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Heart Failure and Angiotensin II Receptor Blockers

Angiotensin II receptor blockers (also called ARBs) block the effects of a substance called angiotensin II. Angiotensin II causes blood vessels to constrict, which can lead to high blood pressure. ARBs help dilate blood vessels to lower blood pressure, making it easier for the heart to pump blood. 

ARBs are often prescribed for patients who cannot tolerate an ACE inhibitor medication. 

Recommended Related to Heart Failure

Understanding Heart Failure -- Prevention

Drug therapy to lower blood pressure has been shown to reduce heart failure rates by 40%-60%. Reducing blockages in the coronary arteries with anti-cholesterol drugs has been shown to reduce heart failure rates by 30%. Early diagnosis and treatment of heart-valve abnormalities can prevent heart failure caused by chronic volume overload of the heart's left chamber.

Read the Understanding Heart Failure -- Prevention article > >

There are several different ARBs, including:

  • Atacand (candesartan)
  • Avapro (irbesartan)
  • Benicar (olmesartan)
  • Cozaar (losartan)
  • Diovan (valsartan)
  • Micardis (telmisartan)
  • Teveten (eprosartan)

 

Atacand and Diovan are approved for the treatment of patients with heart failure.

How Do I Take ARBs?

Most ARBs can be taken on an empty or full stomach. Ask your doctor or pharmacist for specific instructions. Follow the label directions on how often to take this medication. The number of doses you take each day, the time allowed between doses, and how long you need to take the medication will depend on the type of ARB prescribed, as well as your condition.

While taking this drug, have your blood pressure and kidney function tested regularly, as advised by your doctor or nurse.

Keep all appointments with your doctor and the laboratory so that your response to an ARB can be monitored.

Note: It may take many weeks for you to feel the full effects of the medication.

What Are the Side Effects of ARBs?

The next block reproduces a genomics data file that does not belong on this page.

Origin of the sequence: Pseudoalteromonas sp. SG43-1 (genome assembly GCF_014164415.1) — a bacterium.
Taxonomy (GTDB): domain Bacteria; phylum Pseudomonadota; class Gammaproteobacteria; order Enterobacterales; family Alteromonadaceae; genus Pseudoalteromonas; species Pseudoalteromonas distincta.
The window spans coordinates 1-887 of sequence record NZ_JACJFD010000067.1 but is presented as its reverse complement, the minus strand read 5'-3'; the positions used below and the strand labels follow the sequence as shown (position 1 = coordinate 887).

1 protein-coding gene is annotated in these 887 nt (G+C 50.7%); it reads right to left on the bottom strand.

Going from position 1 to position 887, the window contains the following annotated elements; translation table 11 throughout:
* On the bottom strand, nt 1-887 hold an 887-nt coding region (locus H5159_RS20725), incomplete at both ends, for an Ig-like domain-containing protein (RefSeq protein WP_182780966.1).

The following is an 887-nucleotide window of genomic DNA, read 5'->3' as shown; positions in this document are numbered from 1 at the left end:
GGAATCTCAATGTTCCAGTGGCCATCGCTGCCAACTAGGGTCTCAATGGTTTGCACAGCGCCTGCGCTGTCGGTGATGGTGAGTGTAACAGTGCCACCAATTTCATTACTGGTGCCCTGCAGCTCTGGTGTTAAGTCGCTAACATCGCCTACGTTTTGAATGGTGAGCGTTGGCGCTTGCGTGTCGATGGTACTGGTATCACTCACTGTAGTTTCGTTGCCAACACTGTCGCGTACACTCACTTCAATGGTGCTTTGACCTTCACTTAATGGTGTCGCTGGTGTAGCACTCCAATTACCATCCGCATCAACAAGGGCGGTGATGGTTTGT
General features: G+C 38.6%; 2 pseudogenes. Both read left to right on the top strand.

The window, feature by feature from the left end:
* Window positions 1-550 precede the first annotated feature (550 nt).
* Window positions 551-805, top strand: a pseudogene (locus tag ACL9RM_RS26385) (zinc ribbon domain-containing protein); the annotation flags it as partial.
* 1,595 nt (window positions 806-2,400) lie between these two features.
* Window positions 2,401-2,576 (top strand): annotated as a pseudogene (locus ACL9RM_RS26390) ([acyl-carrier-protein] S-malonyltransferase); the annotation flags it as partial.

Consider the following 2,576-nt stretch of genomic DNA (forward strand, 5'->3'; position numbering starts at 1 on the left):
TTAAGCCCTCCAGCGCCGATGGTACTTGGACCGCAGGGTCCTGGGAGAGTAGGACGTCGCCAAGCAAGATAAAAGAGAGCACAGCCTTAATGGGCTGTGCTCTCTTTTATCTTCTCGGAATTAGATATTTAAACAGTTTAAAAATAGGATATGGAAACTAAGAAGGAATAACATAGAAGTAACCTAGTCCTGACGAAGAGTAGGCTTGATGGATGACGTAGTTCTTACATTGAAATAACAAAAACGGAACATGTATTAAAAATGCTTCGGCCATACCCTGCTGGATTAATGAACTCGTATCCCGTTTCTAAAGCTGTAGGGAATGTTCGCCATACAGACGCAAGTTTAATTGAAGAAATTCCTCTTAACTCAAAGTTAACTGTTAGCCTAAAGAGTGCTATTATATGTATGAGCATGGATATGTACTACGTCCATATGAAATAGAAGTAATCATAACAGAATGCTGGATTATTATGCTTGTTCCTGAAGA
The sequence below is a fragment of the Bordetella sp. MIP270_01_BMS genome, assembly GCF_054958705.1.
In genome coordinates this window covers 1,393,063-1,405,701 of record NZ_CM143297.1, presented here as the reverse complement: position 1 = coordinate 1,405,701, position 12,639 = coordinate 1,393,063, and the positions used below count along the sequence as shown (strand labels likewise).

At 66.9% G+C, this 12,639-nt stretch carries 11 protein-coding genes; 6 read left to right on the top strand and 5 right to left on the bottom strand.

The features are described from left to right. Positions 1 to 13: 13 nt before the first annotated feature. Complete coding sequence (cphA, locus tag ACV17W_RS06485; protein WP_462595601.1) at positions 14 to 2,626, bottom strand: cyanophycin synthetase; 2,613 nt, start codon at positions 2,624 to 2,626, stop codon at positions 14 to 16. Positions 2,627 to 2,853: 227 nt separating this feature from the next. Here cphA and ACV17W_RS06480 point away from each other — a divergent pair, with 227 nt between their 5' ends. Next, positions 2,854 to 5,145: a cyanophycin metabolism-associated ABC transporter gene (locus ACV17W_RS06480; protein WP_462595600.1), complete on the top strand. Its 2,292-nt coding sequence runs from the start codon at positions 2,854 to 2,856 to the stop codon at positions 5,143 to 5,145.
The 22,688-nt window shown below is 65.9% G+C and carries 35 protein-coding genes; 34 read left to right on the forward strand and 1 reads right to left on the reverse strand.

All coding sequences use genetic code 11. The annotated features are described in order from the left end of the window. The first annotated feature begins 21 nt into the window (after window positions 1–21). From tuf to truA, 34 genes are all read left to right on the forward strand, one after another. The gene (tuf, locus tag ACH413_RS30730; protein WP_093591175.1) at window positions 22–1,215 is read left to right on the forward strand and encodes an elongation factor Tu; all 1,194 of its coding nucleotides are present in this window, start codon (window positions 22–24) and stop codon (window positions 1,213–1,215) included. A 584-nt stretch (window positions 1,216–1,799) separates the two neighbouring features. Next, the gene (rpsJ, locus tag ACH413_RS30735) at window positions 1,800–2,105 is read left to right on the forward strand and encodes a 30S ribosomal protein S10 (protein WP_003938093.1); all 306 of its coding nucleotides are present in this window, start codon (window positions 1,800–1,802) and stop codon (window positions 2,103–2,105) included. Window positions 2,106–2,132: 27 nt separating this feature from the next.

• Dizziness, lightheadedness, or faintness upon rising: This side effect may be strongest after the first dose, especially if you have been taking a diuretic (water pill). Get up more slowly. Contact your doctor if these symptoms persist or are severe.
  • Diarrhea, muscle cramps or weakness, back or leg pain, insomnia (difficulty sleeping), sinusitis, or upper respiratory infection: Contact your doctor if these symptoms are persistent or severe.
  • Irregular heartbeat, or fast or slow heartbeat: Contact your doctor if these symptoms are persistent or severe.
  • Confusion: Contact your doctor right away.

If you become sick with severe vomiting or diarrhea, you may become dehydrated, which can lead to low blood pressure. Contact your doctor. Also contact your doctor if you have any other symptoms that cause concern.

Should I Avoid Certain Food or Medicine While Taking an ARB?

While taking an ARB, do not use salt substitutes; they contain potassium and this drug can cause the body to retain potassium. Learn how to read food labels to choose low-sodium and low-potassium foods. A dietitian can help you.

Over-the-counter nonsteroidal anti-inflammatory medicines (like ibuprofen or naproxen) and aspirin may cause the body to retain sodium and water, and decrease the effect of an ARB. Check with your health care provider before taking any anti-inflammatory medications.

Digoxin and warfarin may interfere with the effects of Micardis (telmisartan). If you are taking these drugs, tell your doctor before an ARB is prescribed.

Talk to your doctor before taking any new medication, including over-the-counter drugs, herbs, and supplements.

 

 

WebMD Medical Reference

Reviewed by James Beckerman, MD, FACC on September 20, 2014

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